Novavax vaccine 89% effective, according to clinical trials

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Clinical trials of the two-dose Covid-19 vaccine of Novavax have shown an efficacy of 89.3%, the US biotechnology company said Thursday in a press release posting the results of phase 3 trials.

“NVX-CoV2373 has the potential to play an important role in solving this global public health crisis,” said company CEO Stanley Erck.

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85.6% efficacy against the British variant

British Prime Minister Boris Johnson welcomed this “good news” on Twitter, adding: “Our medical regulatory authorities will now assess the vaccine (…). If it’s cleared, we have an order for 60 million doses ”.

The vaccine was one of six candidates backed by the US government that funded the project to the tune of $ 1.75 billion. Clinical trials are also underway in the United States and Mexico, with 16,000 and 30,000 participants respectively.

The clinical trials, conducted in the UK, involved 15,000 people between the ages of 18 and 84, 27% of whom were over 65.

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The first interim analysis was based on 62 cases of Covid-19, of which 56 were observed in the placebo group, against six cases among those who received the NVX-CoV2373 vaccine. The company’s preliminary analysis indicates that the variant first identified in England, B.1.1.7, has been detected in more than 50% of confirmed cases. The vaccine efficacy per strain of the coronavirus was estimated to be 95.6% against the original strain, and 85.6% against the variant that appeared in the United Kingdom.

Development of a new vaccine targeting the South African variant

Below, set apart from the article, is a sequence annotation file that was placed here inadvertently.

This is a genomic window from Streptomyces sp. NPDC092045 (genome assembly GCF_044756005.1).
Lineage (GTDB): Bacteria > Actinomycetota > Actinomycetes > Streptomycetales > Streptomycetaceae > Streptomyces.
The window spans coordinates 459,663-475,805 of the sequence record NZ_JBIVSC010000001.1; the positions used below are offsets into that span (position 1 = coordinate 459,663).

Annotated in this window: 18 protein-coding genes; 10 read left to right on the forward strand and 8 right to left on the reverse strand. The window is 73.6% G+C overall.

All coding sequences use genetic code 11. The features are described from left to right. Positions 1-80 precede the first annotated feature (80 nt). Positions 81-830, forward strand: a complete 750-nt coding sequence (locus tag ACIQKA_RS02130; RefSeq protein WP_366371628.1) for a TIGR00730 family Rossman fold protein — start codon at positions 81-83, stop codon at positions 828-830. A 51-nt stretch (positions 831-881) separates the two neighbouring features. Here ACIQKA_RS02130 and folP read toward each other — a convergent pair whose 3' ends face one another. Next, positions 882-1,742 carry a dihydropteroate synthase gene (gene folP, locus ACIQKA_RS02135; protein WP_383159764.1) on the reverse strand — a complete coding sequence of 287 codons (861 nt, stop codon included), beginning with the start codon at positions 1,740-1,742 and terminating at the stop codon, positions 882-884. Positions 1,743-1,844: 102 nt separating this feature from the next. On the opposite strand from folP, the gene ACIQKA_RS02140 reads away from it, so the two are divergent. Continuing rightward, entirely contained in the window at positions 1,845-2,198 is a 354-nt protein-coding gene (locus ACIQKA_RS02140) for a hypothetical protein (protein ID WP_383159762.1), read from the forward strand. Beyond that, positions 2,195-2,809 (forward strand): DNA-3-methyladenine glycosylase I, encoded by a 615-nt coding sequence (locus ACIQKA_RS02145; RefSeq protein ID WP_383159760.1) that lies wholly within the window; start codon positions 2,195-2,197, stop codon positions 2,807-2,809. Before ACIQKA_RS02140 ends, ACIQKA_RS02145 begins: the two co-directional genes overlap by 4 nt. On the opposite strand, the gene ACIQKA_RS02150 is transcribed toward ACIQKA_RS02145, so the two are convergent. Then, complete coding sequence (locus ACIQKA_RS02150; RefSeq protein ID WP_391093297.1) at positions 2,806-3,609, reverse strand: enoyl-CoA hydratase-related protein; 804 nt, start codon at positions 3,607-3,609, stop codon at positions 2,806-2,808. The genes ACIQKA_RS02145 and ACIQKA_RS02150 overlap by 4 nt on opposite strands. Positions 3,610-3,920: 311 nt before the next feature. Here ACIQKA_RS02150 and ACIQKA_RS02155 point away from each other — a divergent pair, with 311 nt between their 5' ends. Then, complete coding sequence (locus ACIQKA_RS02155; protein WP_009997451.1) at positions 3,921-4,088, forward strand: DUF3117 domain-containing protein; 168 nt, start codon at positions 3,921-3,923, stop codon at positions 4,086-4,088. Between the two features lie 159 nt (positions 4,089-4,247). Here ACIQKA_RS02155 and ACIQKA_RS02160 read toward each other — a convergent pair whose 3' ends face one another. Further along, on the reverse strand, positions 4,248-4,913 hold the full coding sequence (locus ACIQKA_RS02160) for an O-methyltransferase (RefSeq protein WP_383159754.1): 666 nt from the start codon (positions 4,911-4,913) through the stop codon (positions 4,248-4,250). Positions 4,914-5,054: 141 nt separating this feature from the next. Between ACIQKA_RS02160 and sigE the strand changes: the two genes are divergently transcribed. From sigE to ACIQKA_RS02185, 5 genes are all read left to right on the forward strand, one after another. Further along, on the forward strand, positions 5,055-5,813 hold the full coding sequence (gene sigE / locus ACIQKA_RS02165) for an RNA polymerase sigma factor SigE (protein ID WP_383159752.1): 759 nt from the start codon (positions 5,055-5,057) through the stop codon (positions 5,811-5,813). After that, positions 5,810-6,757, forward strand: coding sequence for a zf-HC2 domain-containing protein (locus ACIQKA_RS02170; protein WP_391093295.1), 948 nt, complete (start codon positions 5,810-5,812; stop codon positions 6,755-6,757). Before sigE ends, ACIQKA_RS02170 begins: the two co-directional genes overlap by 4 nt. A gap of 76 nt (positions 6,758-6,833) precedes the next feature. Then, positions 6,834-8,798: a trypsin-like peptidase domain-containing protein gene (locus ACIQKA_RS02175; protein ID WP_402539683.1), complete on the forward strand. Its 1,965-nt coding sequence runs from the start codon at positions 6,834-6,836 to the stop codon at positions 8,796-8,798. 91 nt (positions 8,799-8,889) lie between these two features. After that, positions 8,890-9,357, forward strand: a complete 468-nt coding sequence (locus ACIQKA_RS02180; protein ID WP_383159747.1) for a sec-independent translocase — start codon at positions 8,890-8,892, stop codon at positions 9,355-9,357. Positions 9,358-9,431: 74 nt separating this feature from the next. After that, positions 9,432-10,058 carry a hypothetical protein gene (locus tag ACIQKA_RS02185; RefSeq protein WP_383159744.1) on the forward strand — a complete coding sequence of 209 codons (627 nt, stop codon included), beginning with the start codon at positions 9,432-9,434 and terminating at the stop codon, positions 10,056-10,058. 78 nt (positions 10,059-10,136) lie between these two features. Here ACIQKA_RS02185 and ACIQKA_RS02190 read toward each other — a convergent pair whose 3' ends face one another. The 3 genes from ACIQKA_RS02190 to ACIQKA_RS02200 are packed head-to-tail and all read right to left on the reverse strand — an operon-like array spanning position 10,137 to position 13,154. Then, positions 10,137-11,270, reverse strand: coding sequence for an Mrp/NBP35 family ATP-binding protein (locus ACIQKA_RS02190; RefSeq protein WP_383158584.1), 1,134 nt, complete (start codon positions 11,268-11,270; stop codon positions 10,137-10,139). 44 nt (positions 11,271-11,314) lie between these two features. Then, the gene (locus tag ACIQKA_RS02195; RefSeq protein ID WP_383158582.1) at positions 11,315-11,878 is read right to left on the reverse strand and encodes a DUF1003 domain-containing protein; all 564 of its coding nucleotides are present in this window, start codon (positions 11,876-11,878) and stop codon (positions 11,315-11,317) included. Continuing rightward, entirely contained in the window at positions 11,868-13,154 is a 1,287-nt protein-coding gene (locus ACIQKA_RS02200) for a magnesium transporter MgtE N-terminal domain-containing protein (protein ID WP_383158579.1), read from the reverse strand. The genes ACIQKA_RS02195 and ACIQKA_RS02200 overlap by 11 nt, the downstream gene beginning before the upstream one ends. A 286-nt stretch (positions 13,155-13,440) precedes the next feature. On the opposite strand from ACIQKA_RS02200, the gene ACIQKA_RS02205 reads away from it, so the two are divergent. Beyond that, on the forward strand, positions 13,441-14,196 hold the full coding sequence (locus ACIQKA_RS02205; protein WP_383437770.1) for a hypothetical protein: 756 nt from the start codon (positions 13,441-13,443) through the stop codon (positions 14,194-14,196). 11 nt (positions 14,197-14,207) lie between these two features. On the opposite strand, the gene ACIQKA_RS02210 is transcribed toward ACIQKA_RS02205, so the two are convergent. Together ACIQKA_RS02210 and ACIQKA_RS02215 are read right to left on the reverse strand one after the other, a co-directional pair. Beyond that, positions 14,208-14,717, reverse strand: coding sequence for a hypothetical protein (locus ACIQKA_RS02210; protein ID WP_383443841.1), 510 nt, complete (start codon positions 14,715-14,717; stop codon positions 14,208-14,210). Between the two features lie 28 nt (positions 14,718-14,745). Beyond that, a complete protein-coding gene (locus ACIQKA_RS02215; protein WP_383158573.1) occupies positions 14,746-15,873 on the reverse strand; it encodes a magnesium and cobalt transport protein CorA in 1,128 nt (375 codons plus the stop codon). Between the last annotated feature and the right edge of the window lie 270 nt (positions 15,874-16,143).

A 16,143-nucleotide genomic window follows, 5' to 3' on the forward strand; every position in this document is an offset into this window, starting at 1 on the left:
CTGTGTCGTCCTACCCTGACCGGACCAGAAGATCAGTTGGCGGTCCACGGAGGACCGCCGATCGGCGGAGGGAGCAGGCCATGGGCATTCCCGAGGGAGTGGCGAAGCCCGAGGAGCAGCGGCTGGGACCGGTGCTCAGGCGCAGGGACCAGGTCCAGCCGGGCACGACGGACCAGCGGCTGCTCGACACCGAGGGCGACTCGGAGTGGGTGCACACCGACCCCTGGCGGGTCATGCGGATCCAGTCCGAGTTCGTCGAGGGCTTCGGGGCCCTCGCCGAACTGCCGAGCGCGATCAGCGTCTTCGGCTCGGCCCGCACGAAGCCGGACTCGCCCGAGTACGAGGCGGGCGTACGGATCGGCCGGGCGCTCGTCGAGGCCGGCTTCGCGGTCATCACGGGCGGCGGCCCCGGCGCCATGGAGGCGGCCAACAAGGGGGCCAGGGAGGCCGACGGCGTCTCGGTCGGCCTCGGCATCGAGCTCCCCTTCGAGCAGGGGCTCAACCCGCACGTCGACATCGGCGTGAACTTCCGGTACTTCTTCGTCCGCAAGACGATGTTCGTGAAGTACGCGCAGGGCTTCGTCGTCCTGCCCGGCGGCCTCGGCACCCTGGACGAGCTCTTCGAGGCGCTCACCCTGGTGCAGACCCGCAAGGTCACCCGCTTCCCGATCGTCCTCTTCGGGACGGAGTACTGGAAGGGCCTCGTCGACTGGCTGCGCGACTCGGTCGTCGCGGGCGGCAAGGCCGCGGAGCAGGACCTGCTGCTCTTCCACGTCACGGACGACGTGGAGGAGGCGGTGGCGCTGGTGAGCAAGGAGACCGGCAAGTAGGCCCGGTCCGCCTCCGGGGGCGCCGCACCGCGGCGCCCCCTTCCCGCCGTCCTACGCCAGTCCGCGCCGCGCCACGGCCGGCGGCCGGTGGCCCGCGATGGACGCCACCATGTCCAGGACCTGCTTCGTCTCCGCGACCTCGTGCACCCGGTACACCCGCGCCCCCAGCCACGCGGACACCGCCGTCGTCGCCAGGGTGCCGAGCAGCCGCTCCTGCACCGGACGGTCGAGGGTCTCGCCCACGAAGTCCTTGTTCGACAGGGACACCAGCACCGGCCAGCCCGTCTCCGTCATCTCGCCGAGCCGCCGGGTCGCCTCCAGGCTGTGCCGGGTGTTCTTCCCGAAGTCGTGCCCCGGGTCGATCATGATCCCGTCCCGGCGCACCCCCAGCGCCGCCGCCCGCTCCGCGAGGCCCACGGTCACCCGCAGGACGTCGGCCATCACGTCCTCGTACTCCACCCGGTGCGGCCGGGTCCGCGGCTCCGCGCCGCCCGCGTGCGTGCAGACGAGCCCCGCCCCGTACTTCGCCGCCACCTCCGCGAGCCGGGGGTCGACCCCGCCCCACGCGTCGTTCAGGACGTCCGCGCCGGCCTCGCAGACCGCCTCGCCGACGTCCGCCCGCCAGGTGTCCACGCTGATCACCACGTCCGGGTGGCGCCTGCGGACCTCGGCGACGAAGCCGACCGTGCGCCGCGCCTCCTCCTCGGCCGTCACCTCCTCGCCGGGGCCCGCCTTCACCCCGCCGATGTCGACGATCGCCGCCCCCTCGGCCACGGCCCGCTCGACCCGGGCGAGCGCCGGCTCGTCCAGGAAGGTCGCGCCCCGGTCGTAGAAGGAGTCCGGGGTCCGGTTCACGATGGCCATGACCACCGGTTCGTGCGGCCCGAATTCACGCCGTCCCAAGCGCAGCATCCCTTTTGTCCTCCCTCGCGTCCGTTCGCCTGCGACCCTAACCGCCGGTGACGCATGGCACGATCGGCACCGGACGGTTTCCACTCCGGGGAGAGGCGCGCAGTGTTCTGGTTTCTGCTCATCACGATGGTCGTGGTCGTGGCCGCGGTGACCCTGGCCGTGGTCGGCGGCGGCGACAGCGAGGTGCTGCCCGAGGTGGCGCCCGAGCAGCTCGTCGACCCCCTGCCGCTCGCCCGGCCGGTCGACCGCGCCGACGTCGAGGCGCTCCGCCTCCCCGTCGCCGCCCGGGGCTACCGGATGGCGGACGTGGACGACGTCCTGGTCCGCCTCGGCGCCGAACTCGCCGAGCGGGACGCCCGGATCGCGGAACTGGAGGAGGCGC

But the effectiveness appears to be much lower in a smaller study conducted in South Africa.

The latter involved just over 4,400 patients, from September to mid-January, a period during which the B.1.351 variant spread widely across South Africa. According to the company, this variant was responsible for 90% of the cases that were the subject of sequencing. The overall vaccine efficacy was 49.4% in these trials, but the number rose to 60% among the 94% HIV-negative participants.

Novavax said it began research on new vaccines against emerging variants in early January, and expects to screen optimal vaccine candidates in the coming days, before starting clinical trials in the second quarter.

A success despite this lower efficiency

Unlike the vaccines from Pfizer and Moderna, which use messenger RNA technology, the injection of the Novavax vaccine includes fragments of the coronavirus which make it possible to elicit an immune response in the human body.

A worrying detail, Novavax claimed that a third of the participants in the South African trials had already been infected with the original strain of the virus, while the infections that took place during the study were largely from the variant that appeared in South Africa. . “These data suggest that a previous Covid-19 infection does not necessarily completely protect against subsequent infection with the South African variant,” the company said.

To continue reading: Covid deaths and vaccines: no link established but strict monitoring

But for Amesh Adalja, a doctor and professor at the Center for Health Security at Johns Hopkins University in the United States, it is important to keep this drop in efficiency in context. The Novavax vaccine is still a success, he told Agence France-Presse (AFP).

“Sixty percent (effective) against the variant is still pretty good,” said Dr Adalja. “Clearly the Novavax vaccine prevented severe forms of the disease, which is most important in the end.”

Pressure on Johnson & Johnson

The results are the first to assess the effectiveness of vaccines against the British and South African variants, in the real world.

Pfizer and Moderna have previously claimed that their respective vaccines remain effective against variants, but their studies were conducted in a laboratory setting.

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Novavax’s announcement put some pressure on another vaccine maker, Johnson & Johnson, whose Phase 3 trial results are due next week.